Tuesday, February 5, 2013

Google Not Trustworthy With Your Credit Card

I have a domain name I use for professional work to receive email. In order to get reliable email (in light of Apple's abysmal track record with MobileMe and Mac.com email) I pay Google once a year for a professional-grade email service. Benefits include huge-attachment-handling.

I don't use Google to advertise; I don't advertise my day-job online at all. The couple of places I've appeared in professional listings online have, in fact, resulted in nothing at all but wasted time due to low-quality leads from "prospects" who don't understand what I do and have no desire to pay me to do it. So imagine my surprise when I saw Google Inc. on a credit card statement, charging me for AdWords service.

Say what?

Naturally, Google doesn't supply any contact information through which to find out what on Earth was supposedly done for the $4.16 billed me, and how to stop it. And since Google has enrolled in some kind of signature-less service that prevents my credit card from being able to provide itemization, my credit card company's online interface said I needed to contact the merchant directly about the charge.

Um. Google is as opaque as can be. How am I supposed to contact Google about charges, when Google's phone number says "Because Google does not offer live customer support at this time, please visit our web site at www.Google.com/support"...? Google.com has no apparent interface for people who want to know why Google is charging them money. Worse, I can't see a way to limit Google to charging my only for the one service for which I'm actually willing to pay.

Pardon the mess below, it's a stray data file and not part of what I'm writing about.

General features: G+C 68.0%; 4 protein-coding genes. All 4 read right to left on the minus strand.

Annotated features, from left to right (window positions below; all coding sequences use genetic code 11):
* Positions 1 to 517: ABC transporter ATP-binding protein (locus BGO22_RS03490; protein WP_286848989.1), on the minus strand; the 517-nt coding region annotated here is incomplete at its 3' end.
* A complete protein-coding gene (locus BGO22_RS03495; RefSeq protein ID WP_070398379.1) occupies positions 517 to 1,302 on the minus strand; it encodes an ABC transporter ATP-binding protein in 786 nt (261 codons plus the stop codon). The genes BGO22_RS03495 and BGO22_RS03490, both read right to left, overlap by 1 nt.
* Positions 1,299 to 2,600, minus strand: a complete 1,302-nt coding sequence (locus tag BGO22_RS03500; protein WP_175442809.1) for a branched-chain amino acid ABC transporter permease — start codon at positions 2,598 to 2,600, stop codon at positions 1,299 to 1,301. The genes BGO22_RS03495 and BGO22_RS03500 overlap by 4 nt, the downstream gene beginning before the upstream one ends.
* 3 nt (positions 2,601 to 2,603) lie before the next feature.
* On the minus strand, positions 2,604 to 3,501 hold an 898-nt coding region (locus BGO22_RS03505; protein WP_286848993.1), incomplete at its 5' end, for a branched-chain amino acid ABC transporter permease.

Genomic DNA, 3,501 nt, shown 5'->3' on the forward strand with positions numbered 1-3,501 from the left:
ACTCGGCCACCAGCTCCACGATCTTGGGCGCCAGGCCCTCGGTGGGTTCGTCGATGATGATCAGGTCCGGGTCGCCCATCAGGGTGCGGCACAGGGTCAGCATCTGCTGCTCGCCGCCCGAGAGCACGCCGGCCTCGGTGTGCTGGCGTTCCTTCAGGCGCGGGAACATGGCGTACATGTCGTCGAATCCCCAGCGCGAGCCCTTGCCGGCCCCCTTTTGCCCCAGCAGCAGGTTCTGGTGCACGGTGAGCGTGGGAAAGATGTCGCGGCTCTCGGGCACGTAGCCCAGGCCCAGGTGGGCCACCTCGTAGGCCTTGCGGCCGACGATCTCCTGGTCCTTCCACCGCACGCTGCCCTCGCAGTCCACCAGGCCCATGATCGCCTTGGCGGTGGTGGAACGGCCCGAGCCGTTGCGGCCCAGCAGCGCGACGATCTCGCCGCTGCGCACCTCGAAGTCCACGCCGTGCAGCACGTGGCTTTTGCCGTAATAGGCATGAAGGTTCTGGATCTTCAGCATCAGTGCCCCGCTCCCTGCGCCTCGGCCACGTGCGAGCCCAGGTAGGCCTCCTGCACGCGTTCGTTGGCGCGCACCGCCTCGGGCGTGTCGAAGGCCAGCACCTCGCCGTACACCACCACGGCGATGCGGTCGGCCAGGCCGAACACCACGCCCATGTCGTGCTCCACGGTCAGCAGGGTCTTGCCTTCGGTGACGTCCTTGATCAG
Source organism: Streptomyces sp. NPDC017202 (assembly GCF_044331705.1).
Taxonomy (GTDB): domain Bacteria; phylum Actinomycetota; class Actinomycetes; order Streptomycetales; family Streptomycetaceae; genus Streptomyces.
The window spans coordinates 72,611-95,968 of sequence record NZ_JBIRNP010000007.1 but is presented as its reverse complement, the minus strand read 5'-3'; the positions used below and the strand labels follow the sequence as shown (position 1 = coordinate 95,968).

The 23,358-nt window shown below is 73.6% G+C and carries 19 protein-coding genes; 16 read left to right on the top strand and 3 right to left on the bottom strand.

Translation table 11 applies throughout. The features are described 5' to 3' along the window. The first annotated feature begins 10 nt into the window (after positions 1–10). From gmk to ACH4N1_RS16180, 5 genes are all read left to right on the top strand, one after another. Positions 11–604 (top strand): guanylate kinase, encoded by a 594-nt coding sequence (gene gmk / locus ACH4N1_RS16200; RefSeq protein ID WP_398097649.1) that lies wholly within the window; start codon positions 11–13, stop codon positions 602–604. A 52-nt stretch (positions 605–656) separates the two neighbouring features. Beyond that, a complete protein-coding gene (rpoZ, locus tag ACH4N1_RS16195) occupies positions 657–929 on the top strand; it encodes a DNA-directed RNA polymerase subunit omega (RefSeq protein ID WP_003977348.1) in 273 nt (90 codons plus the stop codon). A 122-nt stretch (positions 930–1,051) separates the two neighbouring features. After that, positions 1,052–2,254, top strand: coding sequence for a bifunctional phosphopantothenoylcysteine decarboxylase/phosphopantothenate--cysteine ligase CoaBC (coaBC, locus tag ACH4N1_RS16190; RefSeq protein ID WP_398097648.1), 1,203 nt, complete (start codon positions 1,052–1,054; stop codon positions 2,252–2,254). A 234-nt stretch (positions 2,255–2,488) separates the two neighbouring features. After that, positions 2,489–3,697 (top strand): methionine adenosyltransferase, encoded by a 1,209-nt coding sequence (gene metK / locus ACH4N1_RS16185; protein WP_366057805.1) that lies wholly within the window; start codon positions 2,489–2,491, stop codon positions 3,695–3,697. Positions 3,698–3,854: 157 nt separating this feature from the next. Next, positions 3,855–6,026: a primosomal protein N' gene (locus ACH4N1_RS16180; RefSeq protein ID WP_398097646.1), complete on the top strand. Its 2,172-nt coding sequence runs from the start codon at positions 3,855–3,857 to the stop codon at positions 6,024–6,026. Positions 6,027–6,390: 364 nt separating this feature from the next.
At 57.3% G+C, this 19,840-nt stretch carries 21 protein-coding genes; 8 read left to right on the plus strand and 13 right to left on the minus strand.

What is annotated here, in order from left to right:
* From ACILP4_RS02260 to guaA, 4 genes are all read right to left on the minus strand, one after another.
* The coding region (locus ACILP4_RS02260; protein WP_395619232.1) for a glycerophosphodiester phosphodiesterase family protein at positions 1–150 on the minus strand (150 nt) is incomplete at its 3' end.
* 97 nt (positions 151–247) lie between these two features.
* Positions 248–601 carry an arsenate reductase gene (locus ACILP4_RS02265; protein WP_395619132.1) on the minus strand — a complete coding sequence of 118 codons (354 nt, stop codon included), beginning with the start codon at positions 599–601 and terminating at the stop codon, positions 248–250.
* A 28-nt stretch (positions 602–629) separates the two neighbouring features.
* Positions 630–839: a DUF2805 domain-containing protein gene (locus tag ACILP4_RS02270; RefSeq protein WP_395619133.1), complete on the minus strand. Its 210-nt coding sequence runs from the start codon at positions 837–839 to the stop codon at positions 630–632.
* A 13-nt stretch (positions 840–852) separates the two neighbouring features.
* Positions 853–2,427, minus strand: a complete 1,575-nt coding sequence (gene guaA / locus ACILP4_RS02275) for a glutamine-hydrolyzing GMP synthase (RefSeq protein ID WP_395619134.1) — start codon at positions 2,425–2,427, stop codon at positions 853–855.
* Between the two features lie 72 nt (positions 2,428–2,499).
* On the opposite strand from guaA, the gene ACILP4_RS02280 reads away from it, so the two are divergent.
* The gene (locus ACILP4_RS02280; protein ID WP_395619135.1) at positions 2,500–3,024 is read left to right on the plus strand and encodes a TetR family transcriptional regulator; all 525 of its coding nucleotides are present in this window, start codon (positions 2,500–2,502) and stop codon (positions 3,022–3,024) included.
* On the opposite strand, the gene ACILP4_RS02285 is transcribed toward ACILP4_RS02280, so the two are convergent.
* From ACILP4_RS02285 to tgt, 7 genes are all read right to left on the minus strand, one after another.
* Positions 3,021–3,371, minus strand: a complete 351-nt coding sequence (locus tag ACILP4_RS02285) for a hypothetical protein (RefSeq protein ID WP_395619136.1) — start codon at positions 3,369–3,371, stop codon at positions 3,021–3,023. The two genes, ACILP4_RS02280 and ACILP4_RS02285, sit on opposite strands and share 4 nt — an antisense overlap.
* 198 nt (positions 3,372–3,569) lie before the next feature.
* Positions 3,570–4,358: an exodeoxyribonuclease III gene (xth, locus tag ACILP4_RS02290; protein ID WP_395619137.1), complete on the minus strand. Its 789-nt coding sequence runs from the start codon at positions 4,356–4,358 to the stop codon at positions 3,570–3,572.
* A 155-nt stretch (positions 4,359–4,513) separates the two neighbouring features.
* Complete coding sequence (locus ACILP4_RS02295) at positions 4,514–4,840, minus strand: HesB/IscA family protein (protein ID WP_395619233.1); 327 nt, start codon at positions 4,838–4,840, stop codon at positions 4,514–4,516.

Pretending interest as a new customer to get a human resulted in transfers to automated call queues which disclaimed the power to help.

At the end of one of my longer calls to Google (ie, transfers followed by new combinations of numerical responses designed to avoid the areas of the menu tree known to refer me to Google.com), I was asked whether I wanted to take a survey in English. Sure, why not. After spending several minutes giving answers (by pushing numbers) and leaving a recorded message ... I was kicked back to the menu position in which I was asked whether I wanted to take a survey in English.

Google's idea of a customer-friendly interface probably says something about why Apple is making all the money in interfaces.

Solution: I told my credit card to block Google as a merchant. I have about eight months to replace Google for my email service. Any suggestions?

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